2. 111peggyb says:

    This narrative breaks my heart. Why? Because this is my story and the story of so many of my talented colleagues. We have to ask ourselves why is it a ‘visitor,’ invited into our schools able presume to know us, know our children and know our community better than us and our staff, after spending a day at most with us? You are correct when you say we have data all around us in the classroom and in the school. As trained, qualified and experienced teachers we ‘see’ and understand that data.

    However in the first decade and a half of the 21st century our education system is so myopic in focus. Driven by faceless bureaucrats who care little for humanity and much for ‘cost benefit analysis’. Gone are the days of faith in professional judgement and respect for a life time of commitment to colleagues, quality learning and the love of children. Our bureaucrats are so obsessed with assessment and measurement and quantifying children’s achievements that they fail to ‘see’ the child’s achievement unless we have a test mark to confirm progress.

    How do you measure enjoyment, confidence, love, passion, strength, daring, risk taking, personal growth, friendship – the list could on! Teachers know how to measure that – and it’s not by making a child sit a written test and achieve an arbitrary standard.

    My heart bleeds for you and the sense of loss and humiliation your narrative conveys. Kia kah, Kia toa, Kia manawanui.

  3. Phil T says:

    The English language is a wonderful thing and if you take the time to read the words you do come to understand the writer. If the person is wanting to hide behind words it is usually quite evident and many of the initial highlighted sentences show little desire for a clear and shared vision.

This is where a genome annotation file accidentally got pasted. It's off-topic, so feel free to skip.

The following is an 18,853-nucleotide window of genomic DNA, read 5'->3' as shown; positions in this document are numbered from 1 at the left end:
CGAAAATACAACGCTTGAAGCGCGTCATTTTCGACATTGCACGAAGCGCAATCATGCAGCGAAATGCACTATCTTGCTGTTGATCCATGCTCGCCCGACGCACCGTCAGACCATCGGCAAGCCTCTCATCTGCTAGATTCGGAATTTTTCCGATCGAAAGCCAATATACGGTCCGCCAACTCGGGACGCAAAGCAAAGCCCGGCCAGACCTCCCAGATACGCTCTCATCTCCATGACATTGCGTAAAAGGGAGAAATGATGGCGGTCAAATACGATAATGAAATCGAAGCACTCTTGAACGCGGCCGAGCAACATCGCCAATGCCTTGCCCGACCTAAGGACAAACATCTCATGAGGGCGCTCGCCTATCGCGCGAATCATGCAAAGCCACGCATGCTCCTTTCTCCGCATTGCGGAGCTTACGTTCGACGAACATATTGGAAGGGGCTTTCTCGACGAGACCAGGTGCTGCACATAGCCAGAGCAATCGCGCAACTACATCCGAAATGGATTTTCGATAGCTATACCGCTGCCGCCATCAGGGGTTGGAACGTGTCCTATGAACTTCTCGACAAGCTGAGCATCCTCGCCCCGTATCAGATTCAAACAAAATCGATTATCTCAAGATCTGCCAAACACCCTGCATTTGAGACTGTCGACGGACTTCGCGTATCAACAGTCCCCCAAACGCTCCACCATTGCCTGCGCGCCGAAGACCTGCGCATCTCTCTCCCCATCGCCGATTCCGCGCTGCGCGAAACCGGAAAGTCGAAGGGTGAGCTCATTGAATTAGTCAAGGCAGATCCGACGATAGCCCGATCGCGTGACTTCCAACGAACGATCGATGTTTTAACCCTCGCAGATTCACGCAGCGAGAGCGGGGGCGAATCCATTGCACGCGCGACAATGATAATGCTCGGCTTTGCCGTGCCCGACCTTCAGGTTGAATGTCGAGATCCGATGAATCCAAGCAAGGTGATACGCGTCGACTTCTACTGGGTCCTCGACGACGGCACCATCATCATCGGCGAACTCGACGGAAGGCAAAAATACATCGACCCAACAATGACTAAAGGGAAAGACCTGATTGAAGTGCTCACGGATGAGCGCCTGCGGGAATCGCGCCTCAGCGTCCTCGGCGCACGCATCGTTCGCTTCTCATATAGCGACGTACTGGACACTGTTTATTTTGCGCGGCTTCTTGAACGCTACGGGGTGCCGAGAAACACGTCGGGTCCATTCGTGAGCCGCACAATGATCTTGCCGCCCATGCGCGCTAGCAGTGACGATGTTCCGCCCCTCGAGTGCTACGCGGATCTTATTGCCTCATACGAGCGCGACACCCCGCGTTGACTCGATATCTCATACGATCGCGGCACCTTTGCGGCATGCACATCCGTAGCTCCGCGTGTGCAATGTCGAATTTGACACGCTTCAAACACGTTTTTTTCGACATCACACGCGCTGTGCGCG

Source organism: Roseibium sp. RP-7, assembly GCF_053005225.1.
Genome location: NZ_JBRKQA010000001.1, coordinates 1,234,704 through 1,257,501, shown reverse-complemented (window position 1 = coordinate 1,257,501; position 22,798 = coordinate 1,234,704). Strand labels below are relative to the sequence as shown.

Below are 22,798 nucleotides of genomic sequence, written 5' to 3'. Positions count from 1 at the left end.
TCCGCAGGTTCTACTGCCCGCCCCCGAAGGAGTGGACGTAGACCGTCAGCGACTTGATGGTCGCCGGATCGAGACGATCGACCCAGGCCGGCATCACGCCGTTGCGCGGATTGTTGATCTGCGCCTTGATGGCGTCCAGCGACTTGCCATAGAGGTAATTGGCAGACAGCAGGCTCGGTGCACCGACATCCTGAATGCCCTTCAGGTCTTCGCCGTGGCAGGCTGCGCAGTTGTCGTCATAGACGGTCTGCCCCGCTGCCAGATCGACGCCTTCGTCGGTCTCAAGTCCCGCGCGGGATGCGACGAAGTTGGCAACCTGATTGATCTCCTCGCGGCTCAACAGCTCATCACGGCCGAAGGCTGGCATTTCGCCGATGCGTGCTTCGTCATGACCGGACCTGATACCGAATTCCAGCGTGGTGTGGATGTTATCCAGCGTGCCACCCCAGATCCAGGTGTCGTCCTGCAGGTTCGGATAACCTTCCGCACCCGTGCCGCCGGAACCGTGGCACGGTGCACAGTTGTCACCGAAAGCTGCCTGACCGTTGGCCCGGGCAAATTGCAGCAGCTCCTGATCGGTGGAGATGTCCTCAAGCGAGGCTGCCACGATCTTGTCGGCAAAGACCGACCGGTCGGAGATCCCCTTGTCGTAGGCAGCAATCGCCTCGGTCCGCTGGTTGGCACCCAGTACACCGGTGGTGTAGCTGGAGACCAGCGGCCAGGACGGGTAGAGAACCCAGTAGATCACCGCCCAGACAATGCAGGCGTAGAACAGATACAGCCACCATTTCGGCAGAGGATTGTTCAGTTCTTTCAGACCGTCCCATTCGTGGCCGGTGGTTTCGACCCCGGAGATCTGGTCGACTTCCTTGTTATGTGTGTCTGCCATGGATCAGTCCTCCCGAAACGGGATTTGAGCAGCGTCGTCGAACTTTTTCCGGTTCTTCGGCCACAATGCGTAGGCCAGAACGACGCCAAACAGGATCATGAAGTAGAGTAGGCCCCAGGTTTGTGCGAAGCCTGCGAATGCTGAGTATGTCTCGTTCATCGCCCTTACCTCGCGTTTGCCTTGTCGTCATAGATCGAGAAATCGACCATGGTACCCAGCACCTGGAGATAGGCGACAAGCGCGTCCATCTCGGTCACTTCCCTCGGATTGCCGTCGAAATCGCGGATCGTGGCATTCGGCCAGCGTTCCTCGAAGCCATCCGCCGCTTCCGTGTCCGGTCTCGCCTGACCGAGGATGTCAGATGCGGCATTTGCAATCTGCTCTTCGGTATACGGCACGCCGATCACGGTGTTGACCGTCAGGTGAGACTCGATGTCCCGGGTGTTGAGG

Some years back my daughter got to meet the then PM Helen Clark and when she asked my
    daughter what she did she said she was just started out teaching. Helen said well you are working in the one profession that has the biggest impact on the future of our country.
    After 10 years my daughter has decided to try something else despite getting rave reviews from principals and parents. If she could just teach she would still happily be still teaching but the clip on baggage was just to much. The future of teaching and schools cannot be left to the civil servants as far to much of what they do is trial and error.

  4. stephen dadelus says:

    Your response Kelvin to these draconian ‘indicators’ needed to be written. Schools don’t have the time nor energy to pay much heed to the nonsense stuff which arrives into schools. The danger is that we will get lumbered as you point out when reviewers with their own agendas come to hammer on the door! It might be a worthwhile exercise for you to resurrect your holistic indicators of bygone years. Turning the tide by writing plain english indicators which truly reflect the work and efforts of young children and their primary schoolteachers. Lets go on the offensive!

  5. John Carrodus says:

    Kelvin the Indicators are a sick joke. They give nit-pickers a feast of hundreds of pointless agenda items – from the temperature of classroom doorknobs to how many toilet rolls are stacked in the caretakers cupboard. They are, not surprisingly an insult to teachers and schools who have always used common sense useful data of various types to improve childrens education in a holistic sense. This of course drives bureaucrats insane because they can not get a handle on it. Literally anyone can pop in off the street to do a Gordon Ramsey ram raid, criticise, scream and stamp their feet if they can’t get what they want. But unlike Gordon, many of them do not have the skills and experience to actually know what they are talking about when it comes to running a classroom, department or school.

  6. Ralph Wallace says:

    Not everything that can be counted counts, and not everything that counts can be counted.

  7. macninz says:

    Hi Kelvin
    “Uppermost in my mind is the idea that each child has their own special potential – and that my job is to help them discover and grow this – whether it is music, rugby, science, carving, as well as all the other more formal parts of the curriculum. I am a person who provides a rich environment but waits for the moment.”

    Make this person a principal immediately!!!!

  8. Penelope Bond says:

    Hi Kelvin
    Your story makes me weep for the future of schooling in New Zealand. I have two preschool daughters and would just like to say that the values you and the teacher in your story put forward with regards to education are exactly the sort I would hope to find in their future teachers. It is heartbreaking to hear how she has been treated. Wishing you all the very best for your future work